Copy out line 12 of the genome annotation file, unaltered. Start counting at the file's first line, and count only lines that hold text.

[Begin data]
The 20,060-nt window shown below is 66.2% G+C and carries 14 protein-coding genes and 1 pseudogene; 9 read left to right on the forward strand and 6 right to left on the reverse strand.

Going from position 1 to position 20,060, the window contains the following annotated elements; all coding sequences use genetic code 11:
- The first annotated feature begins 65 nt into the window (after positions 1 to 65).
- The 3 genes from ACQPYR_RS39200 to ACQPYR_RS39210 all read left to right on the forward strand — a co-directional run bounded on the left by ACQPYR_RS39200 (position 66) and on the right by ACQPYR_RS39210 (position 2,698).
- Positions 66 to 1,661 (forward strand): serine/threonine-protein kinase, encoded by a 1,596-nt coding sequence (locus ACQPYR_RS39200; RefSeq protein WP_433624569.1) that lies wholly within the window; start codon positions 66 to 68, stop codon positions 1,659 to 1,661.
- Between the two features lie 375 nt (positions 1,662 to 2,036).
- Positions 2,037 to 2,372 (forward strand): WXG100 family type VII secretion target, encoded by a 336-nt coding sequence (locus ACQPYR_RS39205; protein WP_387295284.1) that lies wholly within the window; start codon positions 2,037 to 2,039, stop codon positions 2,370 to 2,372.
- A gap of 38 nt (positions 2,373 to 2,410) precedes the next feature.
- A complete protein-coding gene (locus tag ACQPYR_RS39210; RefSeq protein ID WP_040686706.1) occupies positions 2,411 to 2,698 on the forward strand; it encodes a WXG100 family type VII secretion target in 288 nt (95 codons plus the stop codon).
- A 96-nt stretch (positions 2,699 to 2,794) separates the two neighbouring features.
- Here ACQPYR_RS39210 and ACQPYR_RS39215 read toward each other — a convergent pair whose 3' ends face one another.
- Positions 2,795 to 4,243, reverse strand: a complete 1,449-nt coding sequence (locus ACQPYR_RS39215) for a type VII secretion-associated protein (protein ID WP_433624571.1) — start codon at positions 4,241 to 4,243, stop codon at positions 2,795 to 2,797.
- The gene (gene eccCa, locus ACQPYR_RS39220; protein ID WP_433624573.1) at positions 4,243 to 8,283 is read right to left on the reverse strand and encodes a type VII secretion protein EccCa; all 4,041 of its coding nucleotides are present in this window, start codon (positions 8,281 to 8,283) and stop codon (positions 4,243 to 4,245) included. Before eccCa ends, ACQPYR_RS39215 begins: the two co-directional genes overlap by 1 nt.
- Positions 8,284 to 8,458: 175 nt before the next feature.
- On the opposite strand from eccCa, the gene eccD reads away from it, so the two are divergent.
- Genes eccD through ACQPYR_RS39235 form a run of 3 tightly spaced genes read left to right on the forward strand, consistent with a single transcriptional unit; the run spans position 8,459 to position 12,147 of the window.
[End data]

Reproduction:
- Positions 2,795 to 4,243, reverse strand: a complete 1,449-nt coding sequence (locus ACQPYR_RS39215) for a type VII secretion-associated protein (protein ID WP_433624571.1) — start codon at positions 4,241 to 4,243, stop codon at positions 2,795 to 2,797.